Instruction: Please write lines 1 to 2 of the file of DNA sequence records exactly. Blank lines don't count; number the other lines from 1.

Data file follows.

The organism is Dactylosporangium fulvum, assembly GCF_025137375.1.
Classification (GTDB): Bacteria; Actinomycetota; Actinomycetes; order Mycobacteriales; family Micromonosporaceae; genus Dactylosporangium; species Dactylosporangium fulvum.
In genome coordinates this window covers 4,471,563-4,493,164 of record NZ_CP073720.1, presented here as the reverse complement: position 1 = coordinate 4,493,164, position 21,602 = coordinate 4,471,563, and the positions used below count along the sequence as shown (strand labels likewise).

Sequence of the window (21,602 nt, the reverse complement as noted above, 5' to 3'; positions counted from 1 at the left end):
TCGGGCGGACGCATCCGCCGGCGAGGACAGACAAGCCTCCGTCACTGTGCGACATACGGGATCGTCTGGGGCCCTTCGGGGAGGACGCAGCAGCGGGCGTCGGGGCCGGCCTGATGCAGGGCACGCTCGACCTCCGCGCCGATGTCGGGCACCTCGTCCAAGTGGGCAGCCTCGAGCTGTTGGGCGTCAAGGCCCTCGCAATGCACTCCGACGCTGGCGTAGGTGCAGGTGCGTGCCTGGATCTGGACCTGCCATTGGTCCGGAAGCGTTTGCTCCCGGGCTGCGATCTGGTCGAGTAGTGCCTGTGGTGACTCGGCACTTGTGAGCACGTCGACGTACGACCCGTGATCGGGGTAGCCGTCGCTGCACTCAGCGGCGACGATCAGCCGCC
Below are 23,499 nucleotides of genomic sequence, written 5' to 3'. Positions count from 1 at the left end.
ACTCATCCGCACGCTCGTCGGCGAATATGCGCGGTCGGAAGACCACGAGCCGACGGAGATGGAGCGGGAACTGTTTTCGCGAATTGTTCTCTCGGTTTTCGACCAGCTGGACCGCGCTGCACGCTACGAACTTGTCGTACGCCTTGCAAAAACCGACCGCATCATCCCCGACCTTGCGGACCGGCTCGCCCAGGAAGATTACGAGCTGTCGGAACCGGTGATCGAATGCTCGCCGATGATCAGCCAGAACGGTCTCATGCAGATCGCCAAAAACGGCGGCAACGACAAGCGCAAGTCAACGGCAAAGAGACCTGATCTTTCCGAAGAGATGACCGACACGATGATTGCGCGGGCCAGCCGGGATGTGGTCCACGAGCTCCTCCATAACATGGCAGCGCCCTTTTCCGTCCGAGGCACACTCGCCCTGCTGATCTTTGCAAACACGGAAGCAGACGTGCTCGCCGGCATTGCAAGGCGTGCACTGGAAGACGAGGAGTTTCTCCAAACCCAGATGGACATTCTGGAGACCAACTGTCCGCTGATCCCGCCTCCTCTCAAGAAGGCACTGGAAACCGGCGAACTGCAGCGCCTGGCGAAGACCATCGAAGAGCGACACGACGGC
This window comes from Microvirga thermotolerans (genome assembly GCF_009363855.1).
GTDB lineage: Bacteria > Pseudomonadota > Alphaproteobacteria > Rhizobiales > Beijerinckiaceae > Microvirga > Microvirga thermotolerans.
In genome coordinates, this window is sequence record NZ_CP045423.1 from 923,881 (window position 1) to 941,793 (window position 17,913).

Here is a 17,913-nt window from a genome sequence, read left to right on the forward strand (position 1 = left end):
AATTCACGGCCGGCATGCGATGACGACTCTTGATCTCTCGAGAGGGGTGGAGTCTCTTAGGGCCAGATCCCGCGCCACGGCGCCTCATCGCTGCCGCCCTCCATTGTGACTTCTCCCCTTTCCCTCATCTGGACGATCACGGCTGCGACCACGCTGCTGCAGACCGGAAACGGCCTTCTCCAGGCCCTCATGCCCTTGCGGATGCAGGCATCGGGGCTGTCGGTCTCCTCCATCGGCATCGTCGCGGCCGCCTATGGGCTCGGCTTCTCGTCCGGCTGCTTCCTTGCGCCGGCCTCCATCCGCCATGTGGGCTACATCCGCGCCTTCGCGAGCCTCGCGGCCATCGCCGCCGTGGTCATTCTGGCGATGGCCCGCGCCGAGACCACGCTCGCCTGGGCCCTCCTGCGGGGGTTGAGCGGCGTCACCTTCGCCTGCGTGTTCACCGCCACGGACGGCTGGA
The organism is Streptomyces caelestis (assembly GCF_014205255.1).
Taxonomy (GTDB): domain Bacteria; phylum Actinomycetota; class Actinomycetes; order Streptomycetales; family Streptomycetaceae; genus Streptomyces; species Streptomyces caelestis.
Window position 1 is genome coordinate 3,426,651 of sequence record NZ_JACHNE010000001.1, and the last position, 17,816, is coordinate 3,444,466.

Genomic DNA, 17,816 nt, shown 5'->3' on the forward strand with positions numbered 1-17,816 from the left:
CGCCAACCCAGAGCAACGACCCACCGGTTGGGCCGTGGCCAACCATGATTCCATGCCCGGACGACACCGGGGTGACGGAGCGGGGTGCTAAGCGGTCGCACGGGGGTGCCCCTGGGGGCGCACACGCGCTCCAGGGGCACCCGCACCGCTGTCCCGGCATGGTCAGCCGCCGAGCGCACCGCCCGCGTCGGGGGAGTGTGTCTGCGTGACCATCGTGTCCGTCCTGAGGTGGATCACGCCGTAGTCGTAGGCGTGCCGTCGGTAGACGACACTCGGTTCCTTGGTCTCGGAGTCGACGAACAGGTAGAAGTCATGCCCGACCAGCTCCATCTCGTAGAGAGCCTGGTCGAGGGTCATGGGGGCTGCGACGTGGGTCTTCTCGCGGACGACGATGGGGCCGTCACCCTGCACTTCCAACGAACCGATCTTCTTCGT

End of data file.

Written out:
The organism is Dactylosporangium fulvum, assembly GCF_025137375.1.
Classification (GTDB): Bacteria; Actinomycetota; Actinomycetes; order Mycobacteriales; family Micromonosporaceae; genus Dactylosporangium; species Dactylosporangium fulvum.